Lasers and Skin Peels
Many nonsurgical procedures designed to improve facial appearance are based on “resurfacing” the skin. Resurfacing improved facial texture by smoothing fine wrinkles and imperfections, and improves skin pigment by reducing age spots and other color variations.
Two of the most common forms of skin resurfacing include skin peels and lasers. These are discussed in more detail below.
Skin resurfacing may be accomplished by chemical peels. Like other techniques of resurfacing, different layers of skin may be targeted (depending on the chemical used and amount of time applied). The deeper the skin layer affected, the more effective the peel will be at resurfacing. “Peel” refers to the surface layer of skin sloughing off. This typically occurs a few days after the peel, revealing the rejuvenated skin below (this also occurs after laser treatment).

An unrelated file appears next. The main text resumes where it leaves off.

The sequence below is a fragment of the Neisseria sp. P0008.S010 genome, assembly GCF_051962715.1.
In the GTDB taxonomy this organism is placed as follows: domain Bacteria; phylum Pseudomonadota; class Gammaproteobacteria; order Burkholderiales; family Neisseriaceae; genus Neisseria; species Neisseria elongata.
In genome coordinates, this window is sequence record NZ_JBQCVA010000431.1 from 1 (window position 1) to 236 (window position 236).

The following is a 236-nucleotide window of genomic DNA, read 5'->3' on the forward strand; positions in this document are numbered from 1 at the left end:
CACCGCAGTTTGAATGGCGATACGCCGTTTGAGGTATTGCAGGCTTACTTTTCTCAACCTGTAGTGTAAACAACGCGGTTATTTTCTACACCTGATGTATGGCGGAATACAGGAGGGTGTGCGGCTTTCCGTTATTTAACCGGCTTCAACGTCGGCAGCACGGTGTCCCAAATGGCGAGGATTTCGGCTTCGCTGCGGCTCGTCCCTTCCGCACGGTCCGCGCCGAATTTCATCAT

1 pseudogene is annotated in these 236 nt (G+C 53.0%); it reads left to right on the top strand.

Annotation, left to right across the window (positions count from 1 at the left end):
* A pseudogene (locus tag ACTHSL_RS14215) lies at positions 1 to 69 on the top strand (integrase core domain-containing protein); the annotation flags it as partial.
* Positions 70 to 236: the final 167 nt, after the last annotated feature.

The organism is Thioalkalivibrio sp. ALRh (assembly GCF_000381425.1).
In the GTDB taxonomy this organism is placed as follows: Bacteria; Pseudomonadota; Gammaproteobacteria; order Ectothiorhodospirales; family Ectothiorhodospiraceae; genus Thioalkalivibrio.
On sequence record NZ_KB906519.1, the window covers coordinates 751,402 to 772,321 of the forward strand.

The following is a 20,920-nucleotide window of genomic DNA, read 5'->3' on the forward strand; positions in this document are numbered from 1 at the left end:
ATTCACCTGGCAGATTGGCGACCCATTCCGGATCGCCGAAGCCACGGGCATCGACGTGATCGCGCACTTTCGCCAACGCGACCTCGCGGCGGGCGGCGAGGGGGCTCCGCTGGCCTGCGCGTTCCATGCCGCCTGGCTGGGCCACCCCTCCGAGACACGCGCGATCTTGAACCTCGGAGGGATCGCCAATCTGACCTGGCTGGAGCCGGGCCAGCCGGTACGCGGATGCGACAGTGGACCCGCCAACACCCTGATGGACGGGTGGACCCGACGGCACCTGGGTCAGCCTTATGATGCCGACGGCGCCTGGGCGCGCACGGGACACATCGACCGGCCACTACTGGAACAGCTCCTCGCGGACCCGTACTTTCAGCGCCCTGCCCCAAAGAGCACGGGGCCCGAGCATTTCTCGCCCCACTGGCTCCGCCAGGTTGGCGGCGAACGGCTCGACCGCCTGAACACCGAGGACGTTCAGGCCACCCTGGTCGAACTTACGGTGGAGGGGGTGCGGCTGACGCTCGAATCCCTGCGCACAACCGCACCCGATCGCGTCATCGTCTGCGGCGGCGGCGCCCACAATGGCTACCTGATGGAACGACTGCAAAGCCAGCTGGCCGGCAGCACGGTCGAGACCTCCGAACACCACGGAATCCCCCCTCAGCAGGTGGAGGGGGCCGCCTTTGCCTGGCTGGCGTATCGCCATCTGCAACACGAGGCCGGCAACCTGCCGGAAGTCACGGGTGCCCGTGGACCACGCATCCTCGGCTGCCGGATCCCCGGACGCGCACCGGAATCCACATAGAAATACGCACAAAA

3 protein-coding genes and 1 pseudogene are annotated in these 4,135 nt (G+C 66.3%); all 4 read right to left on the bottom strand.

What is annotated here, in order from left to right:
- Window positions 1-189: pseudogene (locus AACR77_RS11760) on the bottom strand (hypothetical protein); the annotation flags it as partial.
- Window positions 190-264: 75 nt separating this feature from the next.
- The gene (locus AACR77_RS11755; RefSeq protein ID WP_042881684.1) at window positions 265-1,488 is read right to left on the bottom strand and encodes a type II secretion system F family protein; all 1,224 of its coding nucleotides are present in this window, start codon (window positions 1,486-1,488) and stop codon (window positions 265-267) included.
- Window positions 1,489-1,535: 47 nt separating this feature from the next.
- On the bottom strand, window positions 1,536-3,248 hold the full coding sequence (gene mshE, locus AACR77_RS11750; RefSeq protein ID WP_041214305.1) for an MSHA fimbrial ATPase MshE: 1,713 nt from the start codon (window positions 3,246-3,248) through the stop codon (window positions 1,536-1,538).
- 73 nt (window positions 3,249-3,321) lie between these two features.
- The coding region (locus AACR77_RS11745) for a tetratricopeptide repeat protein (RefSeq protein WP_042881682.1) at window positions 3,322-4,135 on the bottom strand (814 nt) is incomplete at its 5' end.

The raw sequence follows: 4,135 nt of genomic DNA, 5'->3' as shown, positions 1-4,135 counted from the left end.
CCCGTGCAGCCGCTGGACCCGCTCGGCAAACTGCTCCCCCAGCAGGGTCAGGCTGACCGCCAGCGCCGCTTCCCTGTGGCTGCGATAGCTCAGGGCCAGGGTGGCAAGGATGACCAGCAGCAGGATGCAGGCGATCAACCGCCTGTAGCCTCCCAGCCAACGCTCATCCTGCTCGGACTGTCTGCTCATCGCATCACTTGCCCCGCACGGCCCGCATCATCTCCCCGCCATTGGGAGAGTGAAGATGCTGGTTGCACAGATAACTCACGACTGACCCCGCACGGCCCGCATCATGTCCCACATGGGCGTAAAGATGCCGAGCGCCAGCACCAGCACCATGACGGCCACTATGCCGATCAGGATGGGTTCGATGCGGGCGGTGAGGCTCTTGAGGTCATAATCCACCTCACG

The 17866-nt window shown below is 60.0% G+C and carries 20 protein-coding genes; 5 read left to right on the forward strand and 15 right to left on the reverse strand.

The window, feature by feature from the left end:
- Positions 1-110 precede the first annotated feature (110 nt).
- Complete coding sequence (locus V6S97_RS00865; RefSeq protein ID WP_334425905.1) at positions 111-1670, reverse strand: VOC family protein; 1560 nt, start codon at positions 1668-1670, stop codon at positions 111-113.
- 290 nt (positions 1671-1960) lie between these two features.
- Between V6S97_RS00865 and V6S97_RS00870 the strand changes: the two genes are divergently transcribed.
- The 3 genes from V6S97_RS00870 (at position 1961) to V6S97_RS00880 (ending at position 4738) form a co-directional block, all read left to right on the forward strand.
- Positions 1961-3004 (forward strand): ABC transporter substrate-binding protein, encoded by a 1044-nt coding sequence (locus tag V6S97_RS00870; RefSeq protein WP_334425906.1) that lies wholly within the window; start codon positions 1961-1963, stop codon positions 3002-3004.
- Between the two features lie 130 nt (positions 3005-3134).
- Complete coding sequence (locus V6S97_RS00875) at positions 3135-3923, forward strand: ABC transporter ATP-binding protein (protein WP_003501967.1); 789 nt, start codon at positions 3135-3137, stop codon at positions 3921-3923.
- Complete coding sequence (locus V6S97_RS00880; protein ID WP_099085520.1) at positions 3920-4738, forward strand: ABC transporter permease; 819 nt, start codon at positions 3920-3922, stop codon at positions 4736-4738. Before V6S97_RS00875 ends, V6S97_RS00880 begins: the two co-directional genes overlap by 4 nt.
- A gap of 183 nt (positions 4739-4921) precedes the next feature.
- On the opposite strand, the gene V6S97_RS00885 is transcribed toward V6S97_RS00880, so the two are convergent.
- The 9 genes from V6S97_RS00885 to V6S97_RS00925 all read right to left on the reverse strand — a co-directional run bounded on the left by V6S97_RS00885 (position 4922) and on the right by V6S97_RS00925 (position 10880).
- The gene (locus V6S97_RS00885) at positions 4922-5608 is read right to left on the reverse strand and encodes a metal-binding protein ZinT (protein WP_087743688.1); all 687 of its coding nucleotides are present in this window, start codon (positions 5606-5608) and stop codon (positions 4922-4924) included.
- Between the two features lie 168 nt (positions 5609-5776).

An example of a “light” peel is a salicylic acid peel. Salicylic acid is similar to aspirin, and does not penetrate very deep into skin.
Trichloroacetic acid is a typical “medium” peel that reaches the dermis layer of the skin. This type of peel allows an effective result while maintaining safety.
A common “deep” peel is phenol. This chemical allows a very effective treatment, but must be monitored closely to make sure it is neutralized at the right level.
“LASER” stands for Light Amplification by Stimulation of Emitted Radiation. Lasers concentrate light by making it “coherent.” This allows many different effects based on the “target” of the laser (water, hemoglobin, etc.) and the energy settings of the laser. Medical lasers have many uses (in fact, lasers were used for medical purposes within just one year of their invention). However, this discussion will focus on laser skin resurfacing.
Like peels, different lasers may act on different layers of skin to produce different effects.